Community Leaders Says Public’s Y2K Interest Is Waning

Some organizers of grassroots Y2K task forces say public interest in the issue is waning, and they also think some federal government messages are blunting the impact of local preparedness efforts, according to a recent survey.

A four-question Y2K Grassroots Community Preparedness Survey of community leaders, conducted on-line May 8 to 19, asked respondents to rate the work of their groups, the public interest level, their relations with local government and any other concerns in terms of Y2K.

An estimated 3,600 people received the survey questions, and the 100 people who responded represented 29 states, the District of Columbia, Canada, and Australia. Many used the fourth question to convey concerns about the federal government.

The survey reflected task force leaders’ fears that the public seems to be losing interest in Y2K and found wide discontent over the federal government’s handling of the whole situation.

Forty-three percent of respondents reported that their Y2K community organizing work had been less effective since January 1999. Twenty-four percent said it was going better, and 23 said it was about the same.

‘It’s almost like we need internal cheerleaders — someone to carry the torch and keep us going in an optimistic, charismatic fashion,’ wrote Stephanie Jo Kent, a member of the Vermont Y2K Preparedness Committee.

More than 50 percent reported a decrease in the public’s Y2K preparedness interest. Twenty percent reported an increase, and 11 percent reported no change.

Many who reported decreased interest identified March as a turning point.

‘The lack of public interest in Y2K is distressing to our task force,’ wrote Judy Laddon of Washington’s Spokane City/County Y2K Task Force. ‘We hold public meetings and very few people come.’

‘We had eight people at our last meeting,’ wrote Nell Levin, director of Nashville PREP2000. ‘Our previous meeting, held in April, attracted 75 people.’

Helen Gabel of Seattle, Wash., commented that ‘not only are no new people showing, but old regulars are not coming either.’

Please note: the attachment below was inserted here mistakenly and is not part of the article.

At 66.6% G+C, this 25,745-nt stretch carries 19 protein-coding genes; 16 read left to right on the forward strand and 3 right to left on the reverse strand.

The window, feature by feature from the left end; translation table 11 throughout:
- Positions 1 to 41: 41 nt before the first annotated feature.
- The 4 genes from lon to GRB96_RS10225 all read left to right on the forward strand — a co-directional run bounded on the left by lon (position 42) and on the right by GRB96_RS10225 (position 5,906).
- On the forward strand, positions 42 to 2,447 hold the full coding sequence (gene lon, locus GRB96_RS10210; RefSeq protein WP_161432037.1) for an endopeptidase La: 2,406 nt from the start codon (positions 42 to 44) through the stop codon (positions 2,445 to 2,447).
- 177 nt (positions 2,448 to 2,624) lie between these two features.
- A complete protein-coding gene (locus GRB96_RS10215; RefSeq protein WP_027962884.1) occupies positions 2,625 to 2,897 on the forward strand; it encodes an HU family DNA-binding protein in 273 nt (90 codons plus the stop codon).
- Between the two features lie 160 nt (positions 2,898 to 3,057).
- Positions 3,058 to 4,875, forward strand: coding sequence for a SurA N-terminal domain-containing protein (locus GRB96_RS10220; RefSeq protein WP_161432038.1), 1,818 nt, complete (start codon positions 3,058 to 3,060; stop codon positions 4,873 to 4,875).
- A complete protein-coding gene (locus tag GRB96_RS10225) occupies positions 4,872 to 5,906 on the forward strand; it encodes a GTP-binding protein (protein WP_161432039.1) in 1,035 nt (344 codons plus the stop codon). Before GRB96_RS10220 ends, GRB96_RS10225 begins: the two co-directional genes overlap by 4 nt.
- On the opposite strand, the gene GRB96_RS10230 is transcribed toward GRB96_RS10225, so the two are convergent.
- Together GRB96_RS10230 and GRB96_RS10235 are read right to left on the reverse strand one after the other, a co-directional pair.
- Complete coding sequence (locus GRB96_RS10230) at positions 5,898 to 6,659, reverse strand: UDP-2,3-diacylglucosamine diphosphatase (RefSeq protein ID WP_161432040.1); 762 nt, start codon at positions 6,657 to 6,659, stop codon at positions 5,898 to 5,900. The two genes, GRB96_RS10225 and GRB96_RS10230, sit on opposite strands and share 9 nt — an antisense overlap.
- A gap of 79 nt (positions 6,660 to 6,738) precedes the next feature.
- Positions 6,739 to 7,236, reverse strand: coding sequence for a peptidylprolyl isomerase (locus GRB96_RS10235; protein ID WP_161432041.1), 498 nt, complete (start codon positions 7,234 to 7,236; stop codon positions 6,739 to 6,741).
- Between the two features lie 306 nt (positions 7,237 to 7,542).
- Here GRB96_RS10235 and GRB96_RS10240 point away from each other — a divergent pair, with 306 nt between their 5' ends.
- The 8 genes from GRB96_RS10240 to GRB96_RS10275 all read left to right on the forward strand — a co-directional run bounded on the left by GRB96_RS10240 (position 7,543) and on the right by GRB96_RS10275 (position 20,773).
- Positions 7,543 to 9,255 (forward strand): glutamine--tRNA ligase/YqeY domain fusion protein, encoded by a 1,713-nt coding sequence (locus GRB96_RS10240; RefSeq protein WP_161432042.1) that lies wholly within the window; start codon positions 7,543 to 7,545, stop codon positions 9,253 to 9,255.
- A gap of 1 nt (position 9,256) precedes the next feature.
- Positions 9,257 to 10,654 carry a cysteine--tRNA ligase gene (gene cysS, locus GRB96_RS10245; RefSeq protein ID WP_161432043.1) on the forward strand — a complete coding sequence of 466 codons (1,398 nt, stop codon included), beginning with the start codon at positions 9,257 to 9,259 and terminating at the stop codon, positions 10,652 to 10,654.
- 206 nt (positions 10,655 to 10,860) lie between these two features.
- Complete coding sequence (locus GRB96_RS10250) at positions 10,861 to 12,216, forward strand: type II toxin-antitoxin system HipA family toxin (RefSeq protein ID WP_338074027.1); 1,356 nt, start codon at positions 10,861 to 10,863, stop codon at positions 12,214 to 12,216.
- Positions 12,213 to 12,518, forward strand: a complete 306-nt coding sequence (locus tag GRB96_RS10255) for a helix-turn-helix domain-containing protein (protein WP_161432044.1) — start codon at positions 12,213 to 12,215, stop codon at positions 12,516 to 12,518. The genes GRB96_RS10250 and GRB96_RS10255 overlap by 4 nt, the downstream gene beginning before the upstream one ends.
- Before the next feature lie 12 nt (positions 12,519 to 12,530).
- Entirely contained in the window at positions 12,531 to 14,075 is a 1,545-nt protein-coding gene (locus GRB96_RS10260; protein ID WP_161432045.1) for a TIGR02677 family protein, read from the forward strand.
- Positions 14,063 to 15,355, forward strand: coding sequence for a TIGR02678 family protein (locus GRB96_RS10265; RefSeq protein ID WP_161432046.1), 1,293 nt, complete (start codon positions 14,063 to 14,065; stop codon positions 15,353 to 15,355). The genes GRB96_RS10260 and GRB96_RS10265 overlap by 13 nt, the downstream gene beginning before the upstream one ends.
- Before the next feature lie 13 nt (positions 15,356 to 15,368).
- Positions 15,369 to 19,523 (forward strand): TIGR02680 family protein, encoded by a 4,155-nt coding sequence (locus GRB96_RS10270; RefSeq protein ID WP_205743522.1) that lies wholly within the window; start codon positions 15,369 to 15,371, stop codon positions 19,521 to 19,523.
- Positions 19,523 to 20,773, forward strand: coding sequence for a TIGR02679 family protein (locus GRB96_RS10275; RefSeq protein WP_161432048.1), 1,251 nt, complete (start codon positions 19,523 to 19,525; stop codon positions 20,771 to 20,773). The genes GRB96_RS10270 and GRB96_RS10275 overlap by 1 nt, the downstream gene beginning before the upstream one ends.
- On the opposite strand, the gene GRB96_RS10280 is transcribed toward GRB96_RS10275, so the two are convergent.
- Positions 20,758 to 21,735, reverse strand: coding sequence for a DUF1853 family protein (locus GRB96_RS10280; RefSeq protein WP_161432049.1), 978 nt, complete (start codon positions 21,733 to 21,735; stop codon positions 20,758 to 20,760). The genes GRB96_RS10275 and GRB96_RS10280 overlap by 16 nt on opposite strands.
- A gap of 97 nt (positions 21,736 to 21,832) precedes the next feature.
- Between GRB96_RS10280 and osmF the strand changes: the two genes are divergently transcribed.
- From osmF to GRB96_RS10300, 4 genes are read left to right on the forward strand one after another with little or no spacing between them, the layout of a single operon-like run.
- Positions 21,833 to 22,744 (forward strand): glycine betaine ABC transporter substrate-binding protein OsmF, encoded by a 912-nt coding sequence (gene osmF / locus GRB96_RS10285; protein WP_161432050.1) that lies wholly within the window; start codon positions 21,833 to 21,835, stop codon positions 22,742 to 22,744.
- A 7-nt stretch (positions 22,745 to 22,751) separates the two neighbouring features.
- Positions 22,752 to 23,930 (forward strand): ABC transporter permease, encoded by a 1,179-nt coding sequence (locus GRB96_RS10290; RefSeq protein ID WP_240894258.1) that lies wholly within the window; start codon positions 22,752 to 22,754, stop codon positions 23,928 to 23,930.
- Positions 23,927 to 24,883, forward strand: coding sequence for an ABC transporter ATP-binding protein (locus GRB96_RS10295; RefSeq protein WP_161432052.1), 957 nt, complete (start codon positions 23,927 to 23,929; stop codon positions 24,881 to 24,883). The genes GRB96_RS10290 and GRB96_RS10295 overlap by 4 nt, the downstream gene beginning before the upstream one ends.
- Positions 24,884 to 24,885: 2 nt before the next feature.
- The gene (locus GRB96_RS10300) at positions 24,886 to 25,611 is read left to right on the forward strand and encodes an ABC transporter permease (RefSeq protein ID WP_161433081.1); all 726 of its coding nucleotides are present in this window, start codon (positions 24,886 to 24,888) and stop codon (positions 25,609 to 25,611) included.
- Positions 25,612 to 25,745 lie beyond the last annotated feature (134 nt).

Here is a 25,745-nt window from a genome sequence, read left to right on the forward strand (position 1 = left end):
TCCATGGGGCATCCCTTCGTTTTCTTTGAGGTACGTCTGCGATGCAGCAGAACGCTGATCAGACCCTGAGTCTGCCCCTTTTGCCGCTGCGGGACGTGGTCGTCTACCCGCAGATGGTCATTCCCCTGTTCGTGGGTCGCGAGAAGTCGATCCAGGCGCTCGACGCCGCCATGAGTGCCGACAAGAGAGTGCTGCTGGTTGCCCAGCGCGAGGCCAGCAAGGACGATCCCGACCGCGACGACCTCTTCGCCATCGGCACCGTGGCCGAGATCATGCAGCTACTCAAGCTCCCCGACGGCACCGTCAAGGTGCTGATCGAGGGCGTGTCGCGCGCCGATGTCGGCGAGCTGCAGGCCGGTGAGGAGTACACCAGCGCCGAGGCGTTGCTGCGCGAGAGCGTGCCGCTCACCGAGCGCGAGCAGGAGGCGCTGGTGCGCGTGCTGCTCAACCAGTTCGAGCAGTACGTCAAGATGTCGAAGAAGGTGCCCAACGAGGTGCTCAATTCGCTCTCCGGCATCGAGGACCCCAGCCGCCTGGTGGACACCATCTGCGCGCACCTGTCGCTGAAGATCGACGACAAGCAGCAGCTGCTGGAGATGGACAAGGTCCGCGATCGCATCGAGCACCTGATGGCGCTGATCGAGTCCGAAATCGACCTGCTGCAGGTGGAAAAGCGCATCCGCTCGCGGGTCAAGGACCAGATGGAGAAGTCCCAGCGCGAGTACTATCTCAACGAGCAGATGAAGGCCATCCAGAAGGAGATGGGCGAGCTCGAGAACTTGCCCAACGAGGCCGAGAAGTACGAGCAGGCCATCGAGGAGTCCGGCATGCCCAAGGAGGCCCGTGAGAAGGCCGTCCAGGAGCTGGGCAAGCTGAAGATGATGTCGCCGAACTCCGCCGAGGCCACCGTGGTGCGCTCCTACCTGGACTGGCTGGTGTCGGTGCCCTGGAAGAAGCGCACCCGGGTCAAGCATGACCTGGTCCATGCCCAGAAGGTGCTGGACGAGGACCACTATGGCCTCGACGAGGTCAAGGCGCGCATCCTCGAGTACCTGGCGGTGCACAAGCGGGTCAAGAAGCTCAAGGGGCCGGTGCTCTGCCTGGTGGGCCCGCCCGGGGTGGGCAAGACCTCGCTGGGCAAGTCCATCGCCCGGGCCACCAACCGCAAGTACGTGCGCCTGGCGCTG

Blame it on summer, wrote Robert Riversong of Readsboro, Vt. ‘The weather got nice, and disaster is not what’s on peoples’ minds.’

Organizers say they expect a resurgence of interest as the year 2000 approaches.

Only 12 percent of respondents felt their relationship with local government on Y2K matters had diminished. Just under a third, 32 percent, replied that the relationship had moved ahead well. Thirty-seven percent reported no change.

The last survey question gave respondents an opportunity to make any additional comments regarding Y2K community work. More than half criticized federal officials.

‘The government and major industry leaders have done a remarkable job in calming the public about the potential risks associated with Y2K to the point that there seems a disregard for the need for any preparation,’ wrote Ronald Cornish of Flagstaff, Ariz. ‘My concern is that in our haste to avoid panic, we have instead induced a state of complacency. Danger exists with either extreme, let us not substitute one overreaction with another.’

Referring to the Federal Emergency Management Agency’s recommendation of stocking a three-day supply of food, Sherry J. Stultz of Ocean Springs, Miss., wrote: ‘The three-day FEMA recommendation is nonsense, since most people have three days’ worth of food and water in their pantries anyway.’ She believes the federal agency should be recommending citizens gather a 6-to-10-week food and water supply.

John and Diana Strausbauch, a couple from Great Falls, Mont., alluded to Kosovo and Iraq in writing, ‘Our country is too involved with international events and natural disasters to give Y2K the proper attention that is needed. All of these issues are important; however, it is quite clear that our government cannot focus on several peacekeeping missions and be steadily working on Y2K. Our attention and resources are spread too thin…. If our government is concerned now about a lack of resources, manpower, and international threats, what is going to take place the first of the year and how vulnerable are we going to be?’ Janet Weber of Rockland County, N. Y., suggested a government-sponsored public relations campaign to educate citizens on contingency planning for Y2K. But she said the announcement needed to be official for citizens to take notice.

‘People ignore grassroots groups aiming for public awareness,’ she wrote.

The grassroots survey was summarized and distributed by David Sunfellow, director of The Sedona Y2K Task Force. It can be viewed on-line at

The survey results were sent to Bob Bennett, chairman of the U.S. Senate’s Special Committee on the Year 2000 Technology Problem.

At a Senate special hearing on Y2K preparedness on May 25, Bennett addressed the issue of public dissatisfaction with federal leadership, saying the government has ‘taken every measure to extract the necessary information to satisfy the public’s right to know.’ He emphasized that ‘no one knows exactly what will happen on Jan. 1, 2000.’

David Sunfellow, director, The Sedona Y2K Task Force, Tucson, Ariz., 520-203-4892; e-mail:

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